Mr. Lail: Energy is used. It is used at times for drying lumber. You do not see too many of those in British Columbia. You would not see any in Williams Lake, Prince George or Quesnel, but you might see one in 100 Mile House and a few of the other smaller communities. They impact on the air quality quite badly. As a result, the government has been phasing them out completely.

Senator Mercer: You both told us how many employees you have. One has 75; the other has 1,100. I would like to break down the numbers further. How many people are working at the engineering level as opposed to how many people are working at the level of reclaiming the wood and the raw materials where job creation can happen quickly?

Mr. Lail: We have 1,100 employees across North America that operate coal-fired plants, wind farms, hydroelectric plants, recycling plants and so on. For Williams Lake, which is 65 megawatts, we have 30 full-time, permanent employees. It consists of a general manager, two support staff, three engineers, and the rest of them are all highly skilled tradespeople who operate the plant. Those include millwrights who maintain the plant and system controllers who control the generation.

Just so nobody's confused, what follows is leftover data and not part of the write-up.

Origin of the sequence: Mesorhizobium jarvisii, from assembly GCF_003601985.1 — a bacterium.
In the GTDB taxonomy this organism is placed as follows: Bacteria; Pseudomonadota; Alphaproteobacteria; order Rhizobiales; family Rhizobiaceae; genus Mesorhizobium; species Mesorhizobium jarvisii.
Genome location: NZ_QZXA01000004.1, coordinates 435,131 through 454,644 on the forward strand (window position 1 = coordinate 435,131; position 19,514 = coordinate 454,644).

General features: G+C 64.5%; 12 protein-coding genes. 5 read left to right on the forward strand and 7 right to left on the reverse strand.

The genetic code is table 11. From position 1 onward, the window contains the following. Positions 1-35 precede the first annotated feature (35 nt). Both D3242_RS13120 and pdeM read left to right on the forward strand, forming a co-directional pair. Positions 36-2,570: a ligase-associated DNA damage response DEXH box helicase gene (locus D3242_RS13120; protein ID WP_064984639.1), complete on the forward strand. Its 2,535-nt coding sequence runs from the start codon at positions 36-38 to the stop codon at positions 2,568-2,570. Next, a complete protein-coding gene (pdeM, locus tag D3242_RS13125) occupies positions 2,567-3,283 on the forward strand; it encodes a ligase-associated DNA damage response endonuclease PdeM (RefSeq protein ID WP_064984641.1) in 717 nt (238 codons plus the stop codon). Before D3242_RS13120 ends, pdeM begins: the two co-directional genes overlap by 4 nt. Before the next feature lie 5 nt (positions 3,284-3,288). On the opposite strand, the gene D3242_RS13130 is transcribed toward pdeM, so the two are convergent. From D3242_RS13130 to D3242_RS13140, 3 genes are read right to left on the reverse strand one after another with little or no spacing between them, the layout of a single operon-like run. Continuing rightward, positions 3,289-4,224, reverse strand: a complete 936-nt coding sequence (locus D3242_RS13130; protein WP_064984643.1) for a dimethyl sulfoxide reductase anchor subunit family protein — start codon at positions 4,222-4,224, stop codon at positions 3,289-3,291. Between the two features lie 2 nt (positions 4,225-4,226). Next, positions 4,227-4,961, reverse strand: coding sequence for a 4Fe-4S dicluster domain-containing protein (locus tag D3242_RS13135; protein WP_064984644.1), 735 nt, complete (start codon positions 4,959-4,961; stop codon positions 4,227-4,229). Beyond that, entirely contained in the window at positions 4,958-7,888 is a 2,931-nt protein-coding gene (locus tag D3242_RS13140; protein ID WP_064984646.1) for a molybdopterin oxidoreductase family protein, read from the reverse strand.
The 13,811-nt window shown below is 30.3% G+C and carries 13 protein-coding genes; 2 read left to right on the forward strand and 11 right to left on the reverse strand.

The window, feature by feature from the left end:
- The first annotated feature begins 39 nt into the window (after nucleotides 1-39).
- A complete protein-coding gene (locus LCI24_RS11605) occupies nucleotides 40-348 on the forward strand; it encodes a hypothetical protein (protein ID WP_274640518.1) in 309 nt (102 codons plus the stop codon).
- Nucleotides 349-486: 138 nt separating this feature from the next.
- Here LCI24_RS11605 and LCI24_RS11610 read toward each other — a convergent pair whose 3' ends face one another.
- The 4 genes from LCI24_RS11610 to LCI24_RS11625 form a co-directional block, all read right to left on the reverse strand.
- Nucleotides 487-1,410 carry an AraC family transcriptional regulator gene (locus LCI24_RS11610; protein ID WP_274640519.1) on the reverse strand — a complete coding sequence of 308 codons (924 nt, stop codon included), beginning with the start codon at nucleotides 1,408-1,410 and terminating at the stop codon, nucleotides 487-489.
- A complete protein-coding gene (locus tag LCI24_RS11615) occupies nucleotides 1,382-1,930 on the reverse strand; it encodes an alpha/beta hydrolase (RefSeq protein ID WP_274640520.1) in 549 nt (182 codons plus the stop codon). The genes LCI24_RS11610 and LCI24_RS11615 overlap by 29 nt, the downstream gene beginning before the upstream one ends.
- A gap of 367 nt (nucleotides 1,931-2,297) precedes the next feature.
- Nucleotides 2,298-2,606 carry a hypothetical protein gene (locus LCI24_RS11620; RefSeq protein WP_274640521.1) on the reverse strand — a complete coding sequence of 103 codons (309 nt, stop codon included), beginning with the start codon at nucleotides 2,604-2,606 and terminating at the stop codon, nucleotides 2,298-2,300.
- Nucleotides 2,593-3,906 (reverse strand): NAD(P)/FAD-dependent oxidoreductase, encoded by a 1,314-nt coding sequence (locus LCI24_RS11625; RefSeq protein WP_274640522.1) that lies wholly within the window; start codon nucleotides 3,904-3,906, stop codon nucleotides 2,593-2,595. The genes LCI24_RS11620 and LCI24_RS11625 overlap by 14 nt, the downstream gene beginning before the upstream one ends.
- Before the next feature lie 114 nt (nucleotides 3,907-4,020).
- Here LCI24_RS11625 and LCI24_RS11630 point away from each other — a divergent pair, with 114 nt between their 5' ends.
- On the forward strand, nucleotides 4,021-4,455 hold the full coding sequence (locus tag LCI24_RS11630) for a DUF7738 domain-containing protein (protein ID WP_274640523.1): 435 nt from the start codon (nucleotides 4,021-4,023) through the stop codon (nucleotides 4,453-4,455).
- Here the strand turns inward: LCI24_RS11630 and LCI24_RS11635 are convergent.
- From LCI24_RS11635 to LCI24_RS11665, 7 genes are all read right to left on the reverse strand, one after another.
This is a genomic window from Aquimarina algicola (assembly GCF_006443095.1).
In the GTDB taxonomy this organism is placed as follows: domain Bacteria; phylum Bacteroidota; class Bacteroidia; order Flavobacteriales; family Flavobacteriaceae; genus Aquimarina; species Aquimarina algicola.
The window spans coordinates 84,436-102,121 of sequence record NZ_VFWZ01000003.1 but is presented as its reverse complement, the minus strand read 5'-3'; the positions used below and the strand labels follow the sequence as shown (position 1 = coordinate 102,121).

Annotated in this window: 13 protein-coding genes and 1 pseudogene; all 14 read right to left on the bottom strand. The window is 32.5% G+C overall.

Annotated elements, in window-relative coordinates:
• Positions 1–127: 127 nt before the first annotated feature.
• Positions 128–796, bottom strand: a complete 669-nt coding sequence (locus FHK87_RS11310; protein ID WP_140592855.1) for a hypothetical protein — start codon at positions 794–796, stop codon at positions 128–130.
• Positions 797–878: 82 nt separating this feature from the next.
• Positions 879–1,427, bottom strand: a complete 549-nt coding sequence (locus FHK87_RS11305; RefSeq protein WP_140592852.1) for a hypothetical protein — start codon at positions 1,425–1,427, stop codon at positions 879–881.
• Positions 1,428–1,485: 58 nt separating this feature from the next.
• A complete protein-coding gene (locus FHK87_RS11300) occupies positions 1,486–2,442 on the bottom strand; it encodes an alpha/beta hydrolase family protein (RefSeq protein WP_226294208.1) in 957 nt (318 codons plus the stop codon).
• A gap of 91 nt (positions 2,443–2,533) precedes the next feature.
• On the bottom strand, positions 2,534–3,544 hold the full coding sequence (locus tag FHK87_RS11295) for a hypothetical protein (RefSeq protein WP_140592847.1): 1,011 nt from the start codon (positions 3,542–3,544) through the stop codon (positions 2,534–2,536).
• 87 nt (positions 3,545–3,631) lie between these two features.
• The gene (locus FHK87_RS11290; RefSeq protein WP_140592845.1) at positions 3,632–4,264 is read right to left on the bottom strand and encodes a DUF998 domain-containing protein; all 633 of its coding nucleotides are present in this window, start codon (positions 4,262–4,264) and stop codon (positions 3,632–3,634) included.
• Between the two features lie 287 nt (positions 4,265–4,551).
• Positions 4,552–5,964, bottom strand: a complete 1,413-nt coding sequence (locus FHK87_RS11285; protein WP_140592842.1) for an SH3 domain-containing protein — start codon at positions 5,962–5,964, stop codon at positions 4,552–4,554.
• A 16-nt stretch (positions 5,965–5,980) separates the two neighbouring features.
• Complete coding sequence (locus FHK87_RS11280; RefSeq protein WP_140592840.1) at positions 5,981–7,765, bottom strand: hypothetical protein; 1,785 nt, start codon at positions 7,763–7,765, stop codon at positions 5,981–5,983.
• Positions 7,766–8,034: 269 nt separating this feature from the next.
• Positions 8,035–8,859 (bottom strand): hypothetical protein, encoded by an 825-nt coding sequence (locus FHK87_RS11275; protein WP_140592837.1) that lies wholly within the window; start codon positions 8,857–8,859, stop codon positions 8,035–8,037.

Senator Mercer: Who is harvesting the wood products?

Mr. Lail: In addition, we have a trucking company that transports the fuel. They have at least 10 employees, truck drivers and so on. Most of our fuel currently comes from the sawmills, which is bark, sawdust and shavings, so essentially they would not have any employees dedicated strictly to the fuel, but as you go up the supply chain there are loggers, truckers and so on.